Very few, if any, Arsenal fans would be discouraged if the club somehow inked Real Madrid winger Angel di Maria in the next few days. There have been potent rumors of a transfer for a while—Paul Breen-Turner of talkSPORT claims that Real reacted "favorably" to Arsenal's approach.
However, there was a credible argument against signing the Argentine: He would add to virtually the only area of the squad that has any depth to it at all.
However, Lukas Podolski has twanged his hamstring and will be sidelined for three weeks, according to Wenger. Arsenal will have no out-and-out left wingers, other than Serge Gnabry and Ryo Miyaichi.
While it is never wise to make large signings based on very short-term needs, Podolski's knock highlights just how thin the Gunners are, even in one of their deeper areas. Something should be done.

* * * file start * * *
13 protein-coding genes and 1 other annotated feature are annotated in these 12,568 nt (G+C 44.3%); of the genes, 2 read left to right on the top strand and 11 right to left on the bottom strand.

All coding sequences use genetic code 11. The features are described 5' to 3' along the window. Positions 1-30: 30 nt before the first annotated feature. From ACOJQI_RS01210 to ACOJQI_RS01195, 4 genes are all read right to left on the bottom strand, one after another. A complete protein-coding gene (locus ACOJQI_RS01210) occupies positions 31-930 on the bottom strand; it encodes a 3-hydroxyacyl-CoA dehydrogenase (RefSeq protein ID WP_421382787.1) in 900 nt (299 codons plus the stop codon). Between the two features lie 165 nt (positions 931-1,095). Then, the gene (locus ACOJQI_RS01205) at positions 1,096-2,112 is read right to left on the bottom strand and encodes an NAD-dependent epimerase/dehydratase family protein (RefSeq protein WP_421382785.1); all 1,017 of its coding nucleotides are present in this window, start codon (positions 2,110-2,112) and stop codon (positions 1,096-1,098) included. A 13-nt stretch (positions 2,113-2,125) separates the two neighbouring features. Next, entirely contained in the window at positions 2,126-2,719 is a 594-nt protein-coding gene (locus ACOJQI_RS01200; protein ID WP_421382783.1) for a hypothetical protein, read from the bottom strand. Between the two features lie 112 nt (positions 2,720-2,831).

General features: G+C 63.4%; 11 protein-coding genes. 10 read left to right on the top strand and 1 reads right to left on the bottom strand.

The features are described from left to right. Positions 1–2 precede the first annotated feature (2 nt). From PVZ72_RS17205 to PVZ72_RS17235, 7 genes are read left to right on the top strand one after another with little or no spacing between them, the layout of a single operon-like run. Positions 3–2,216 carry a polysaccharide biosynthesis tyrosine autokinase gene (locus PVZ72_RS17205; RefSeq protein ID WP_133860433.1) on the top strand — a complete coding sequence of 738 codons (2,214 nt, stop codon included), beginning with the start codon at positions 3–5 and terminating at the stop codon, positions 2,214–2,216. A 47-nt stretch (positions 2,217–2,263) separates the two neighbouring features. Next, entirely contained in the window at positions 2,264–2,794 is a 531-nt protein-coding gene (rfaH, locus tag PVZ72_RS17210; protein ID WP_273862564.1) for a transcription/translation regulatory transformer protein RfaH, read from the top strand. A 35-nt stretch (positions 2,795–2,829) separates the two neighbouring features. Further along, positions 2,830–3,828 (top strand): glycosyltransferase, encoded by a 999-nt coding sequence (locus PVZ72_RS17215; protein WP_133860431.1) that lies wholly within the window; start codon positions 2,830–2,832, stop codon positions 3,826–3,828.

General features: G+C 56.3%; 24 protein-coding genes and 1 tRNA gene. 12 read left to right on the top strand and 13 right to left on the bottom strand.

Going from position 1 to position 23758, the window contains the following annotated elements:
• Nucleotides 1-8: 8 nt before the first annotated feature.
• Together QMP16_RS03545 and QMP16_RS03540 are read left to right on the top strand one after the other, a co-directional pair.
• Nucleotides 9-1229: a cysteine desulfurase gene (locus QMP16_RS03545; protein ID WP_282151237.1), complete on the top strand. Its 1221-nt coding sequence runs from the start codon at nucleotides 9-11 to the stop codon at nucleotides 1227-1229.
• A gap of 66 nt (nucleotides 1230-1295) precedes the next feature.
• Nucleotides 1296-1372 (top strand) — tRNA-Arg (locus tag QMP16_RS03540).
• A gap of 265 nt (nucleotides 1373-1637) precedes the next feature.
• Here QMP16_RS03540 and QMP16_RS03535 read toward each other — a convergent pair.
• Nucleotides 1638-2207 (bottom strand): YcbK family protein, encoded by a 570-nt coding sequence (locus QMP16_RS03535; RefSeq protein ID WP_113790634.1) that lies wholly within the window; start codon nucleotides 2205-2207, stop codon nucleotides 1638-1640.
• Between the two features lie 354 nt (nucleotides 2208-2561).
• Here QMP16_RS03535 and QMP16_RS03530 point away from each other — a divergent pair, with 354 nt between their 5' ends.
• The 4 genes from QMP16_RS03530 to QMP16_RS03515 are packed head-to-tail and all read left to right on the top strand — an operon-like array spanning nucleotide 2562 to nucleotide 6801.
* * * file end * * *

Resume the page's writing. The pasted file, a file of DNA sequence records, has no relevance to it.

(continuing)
Arsene Wenger and his medical staff need to take a serious look at why so many of their players are getting injured with such alarming frequency.
Every game seemingly sees several important squad members go down. Tomas Rosicky, Carl Jenkinson, and Alex Oxlade-Chamberlain all went down after the season began, with the latter joining Thomas Vermaelen and Mikel Arteta on the sideline with a medium- to long-term problem.
After the Fenerbahce game, Jack Wilshere, Lukas Podolski and the night's star performer Aaron Ramsey left the Emirates with varying degrees of malady, according to Wenger's press conference.
All clubs have players who get injured, but why is this happening at such an elevated rate at Arsenal?